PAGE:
RABAT (22 September 2012) – United Nations Special Rapporteur on torture Juan E. Méndez said* Saturday that a culture of human rights is emerging in Morocco, and hailed the establishment of the National Council of Human Rights as the most prominent institutional aspect of this emerging culture. The rights expert, nonetheless, urged the authorities to further their efforts to eradicate torture and ill-treatment.
“The situation on the ground regarding the practice of torture has generally improved from the past decades when there were widespread disappearances, secret detention and torture,” he said at the end of his eight-day visit to the country (the independent expert also visited Laâyoune, Western Sahara, on 17-18 September). “However, I received credible testimonies of undue physical and mental pressure on detainees in the course of interrogations. These events happen frequently enough to deserve attention and efforts to eradicate them.”
Mr. Méndez noted that, while the practice of cruel treatment persists in ordinary criminal cases, treatment amounting to torture is frequently linked to highly charged events such as large demonstrations, a perceived threat to national security or terrorism. “At those times a corresponding increase in acts of torture and ill-treatment during the detention and arrest process can be detected,” he said.
“It appears that there is a spike in occurrences of excessive force when the police or other authorities respond to incidents that involve assembly,” pointed out the Special Rapporteur, stressing that “whether the demonstrations are authorized or not does not give the authorities the right to exercise excessive force.”
Commenting on numerous accounts of the use of torture to obtain evidence or confessions during the initial stage of interrogation, Mr. Méndez found that prosecutors and investigative judges dismiss complaints of torture or fail to investigate such allegations. “The complaint system regarding allegations of torture and ill-treatment and investigation, prosecution and punishment of perpetrators, with the exception of a very few cases, seems to be in law only,” he said. “This gap between law and practice must be closed.”
The Special Rapporteur recognized efforts by the authorities to shut down some of the older prisons, construct new ones and expand and renovate others in order to improve conditions. “The institutions I visited had all benefited from substantial renovations, fresh paint, new bedding and blankets, and very clean sanitation areas,” he noted. “I strongly hope these improvements will remain in place and that improvements are made to all other prisons I could not visit.”
While acknowledging the difficult situation for the authorities regarding the flow of undocumented migrants, particularly in the north of the country, the rights expert expressed concerns about the increase of reported violence of security forces against this particularly vulnerable group.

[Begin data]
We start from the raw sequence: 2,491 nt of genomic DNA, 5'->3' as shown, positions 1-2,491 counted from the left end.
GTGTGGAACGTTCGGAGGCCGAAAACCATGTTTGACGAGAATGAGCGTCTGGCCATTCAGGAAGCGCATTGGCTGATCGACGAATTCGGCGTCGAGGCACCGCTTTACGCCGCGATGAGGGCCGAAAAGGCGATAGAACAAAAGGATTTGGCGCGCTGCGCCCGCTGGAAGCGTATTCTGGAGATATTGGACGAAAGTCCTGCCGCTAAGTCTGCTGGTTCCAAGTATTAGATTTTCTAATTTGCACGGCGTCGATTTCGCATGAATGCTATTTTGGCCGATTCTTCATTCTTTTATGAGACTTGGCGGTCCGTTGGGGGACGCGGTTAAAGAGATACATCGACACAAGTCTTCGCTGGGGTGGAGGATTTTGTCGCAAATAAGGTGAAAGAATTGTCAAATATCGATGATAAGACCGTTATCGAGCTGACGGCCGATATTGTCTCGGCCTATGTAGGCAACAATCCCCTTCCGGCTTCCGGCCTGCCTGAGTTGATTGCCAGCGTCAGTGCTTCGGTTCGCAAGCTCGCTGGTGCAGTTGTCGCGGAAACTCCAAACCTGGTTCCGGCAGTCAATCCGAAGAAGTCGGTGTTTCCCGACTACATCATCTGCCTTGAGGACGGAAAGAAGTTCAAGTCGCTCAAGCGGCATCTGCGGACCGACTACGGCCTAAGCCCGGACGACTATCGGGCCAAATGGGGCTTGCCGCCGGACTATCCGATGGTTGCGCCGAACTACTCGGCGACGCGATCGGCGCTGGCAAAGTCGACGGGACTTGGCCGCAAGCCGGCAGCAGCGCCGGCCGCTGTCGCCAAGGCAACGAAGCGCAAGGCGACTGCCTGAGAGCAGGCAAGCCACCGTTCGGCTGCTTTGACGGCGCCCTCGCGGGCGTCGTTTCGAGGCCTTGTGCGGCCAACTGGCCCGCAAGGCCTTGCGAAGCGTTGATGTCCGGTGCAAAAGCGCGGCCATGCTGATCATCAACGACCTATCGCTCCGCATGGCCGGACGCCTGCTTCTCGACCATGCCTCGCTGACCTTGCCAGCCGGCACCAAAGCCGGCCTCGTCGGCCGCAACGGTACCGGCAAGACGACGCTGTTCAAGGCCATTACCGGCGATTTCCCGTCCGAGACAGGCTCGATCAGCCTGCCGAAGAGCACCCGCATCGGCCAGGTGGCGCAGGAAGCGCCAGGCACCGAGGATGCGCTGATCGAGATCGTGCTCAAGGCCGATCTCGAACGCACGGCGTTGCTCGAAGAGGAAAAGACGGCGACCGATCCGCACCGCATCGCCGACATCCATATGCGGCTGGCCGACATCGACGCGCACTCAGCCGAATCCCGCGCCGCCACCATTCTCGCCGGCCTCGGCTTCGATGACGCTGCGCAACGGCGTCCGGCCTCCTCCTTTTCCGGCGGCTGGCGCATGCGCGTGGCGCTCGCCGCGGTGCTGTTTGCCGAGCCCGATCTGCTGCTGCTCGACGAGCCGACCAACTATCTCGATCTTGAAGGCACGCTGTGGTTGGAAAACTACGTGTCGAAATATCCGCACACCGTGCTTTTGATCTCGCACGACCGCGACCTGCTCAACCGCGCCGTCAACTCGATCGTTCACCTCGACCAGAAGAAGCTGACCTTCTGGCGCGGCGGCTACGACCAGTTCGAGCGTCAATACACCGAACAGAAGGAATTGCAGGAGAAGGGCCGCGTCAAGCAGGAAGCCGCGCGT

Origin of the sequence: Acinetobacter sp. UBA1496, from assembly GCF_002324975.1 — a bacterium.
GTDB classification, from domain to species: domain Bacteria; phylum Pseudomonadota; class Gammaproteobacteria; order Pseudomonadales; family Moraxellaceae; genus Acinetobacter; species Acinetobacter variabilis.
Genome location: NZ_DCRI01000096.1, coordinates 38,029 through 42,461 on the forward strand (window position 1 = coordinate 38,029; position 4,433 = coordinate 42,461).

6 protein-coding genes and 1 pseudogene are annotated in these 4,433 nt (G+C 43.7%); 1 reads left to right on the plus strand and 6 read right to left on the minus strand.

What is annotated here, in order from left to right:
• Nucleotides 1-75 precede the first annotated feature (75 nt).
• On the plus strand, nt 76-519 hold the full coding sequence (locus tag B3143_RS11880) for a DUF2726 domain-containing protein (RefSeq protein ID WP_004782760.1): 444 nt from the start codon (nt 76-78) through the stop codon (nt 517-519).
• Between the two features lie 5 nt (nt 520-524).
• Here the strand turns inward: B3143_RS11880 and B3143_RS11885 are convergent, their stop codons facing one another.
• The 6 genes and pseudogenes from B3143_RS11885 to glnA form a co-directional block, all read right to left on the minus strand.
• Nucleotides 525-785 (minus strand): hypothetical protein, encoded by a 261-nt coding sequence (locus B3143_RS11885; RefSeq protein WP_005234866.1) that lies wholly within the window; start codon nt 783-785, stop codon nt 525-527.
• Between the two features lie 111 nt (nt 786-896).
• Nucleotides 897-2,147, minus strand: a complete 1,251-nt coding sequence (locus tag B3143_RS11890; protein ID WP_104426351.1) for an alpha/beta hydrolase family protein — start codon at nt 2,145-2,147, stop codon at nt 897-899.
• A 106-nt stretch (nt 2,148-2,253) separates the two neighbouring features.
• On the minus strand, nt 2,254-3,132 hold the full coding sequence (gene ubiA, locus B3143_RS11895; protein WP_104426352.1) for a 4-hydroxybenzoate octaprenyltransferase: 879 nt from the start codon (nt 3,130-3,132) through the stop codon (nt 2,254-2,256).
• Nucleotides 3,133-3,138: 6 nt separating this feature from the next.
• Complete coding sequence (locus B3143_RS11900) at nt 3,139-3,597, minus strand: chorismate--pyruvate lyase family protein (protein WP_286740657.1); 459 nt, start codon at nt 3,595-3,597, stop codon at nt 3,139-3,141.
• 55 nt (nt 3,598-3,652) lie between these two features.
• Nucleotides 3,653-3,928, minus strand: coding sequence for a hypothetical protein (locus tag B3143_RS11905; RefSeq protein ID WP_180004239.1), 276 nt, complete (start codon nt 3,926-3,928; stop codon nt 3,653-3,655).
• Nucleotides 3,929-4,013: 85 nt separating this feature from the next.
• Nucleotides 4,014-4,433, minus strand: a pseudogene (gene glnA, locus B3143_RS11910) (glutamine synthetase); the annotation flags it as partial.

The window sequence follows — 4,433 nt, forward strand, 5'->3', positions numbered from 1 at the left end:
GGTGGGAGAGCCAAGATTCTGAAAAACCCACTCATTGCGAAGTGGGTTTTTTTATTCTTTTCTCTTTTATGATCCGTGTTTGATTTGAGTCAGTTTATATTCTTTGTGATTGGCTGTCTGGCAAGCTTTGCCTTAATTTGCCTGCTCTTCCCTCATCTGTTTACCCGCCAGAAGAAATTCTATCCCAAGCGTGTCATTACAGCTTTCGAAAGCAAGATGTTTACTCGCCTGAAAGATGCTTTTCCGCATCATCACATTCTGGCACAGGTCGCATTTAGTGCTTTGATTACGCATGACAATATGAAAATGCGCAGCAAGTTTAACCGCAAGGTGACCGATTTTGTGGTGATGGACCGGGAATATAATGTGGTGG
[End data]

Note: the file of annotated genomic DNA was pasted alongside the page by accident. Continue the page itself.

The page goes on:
“Severe beatings, sexual violence, and other forms of ill-treatment appear to be on the rise,” Mr. Méndez said. “I urge the authorities to take all necessary measures to prevent further violence and to investigate reports of violence against sub-Saharan migrants.”
During his visit, the Special Rapporteur held meetings with authorities, the judiciary, civil society, the national human rights institution, United Nations agencies, as well as with victims and their families. He visited Rabat, Salé, Skhirat-Témara and Casablanca.
The independent expert also visited Laâyoune, Western Sahara on 17 and 18 September. “I was overwhelmed with the vast number of requests to meet and the hundreds of cases received prior and during my two day visit. I was regrettably only able to meet with a sample of alleged victims and representatives of civil society but I will examine each submission in detail so that all information that falls within the scope of my mandate is considered.”
The Special Rapporteur will prepare a mission report with his observations and recommendations to be presented at a forthcoming session of the UN Human Rights Council.
Juan E. Méndez (Argentina) was appointed by the UN Human Rights Council as the Special Rapporteur on torture and other cruel, inhuman or degrading treatment or punishment in November 2010. He is independent from any government and serves in his individual capacity. Mr. Méndez has dedicated his legal career to the defense of human rights, and has a long and distinguished record of advocacy throughout the Americas. Learn more, log on to:
(*) Check the full end-of-mission statement by the Special Rapporteur:
UN Human Rights Country Page – Morocco: http://www.ohchr.org/EN/Countries/MENARegion/Pages/MAIndex.aspx
Check the Convention against Torture and Other Cruel, Inhuman or Degrading Treatment or Punishment: http://www2.ohchr.org/english/law/cat.htm
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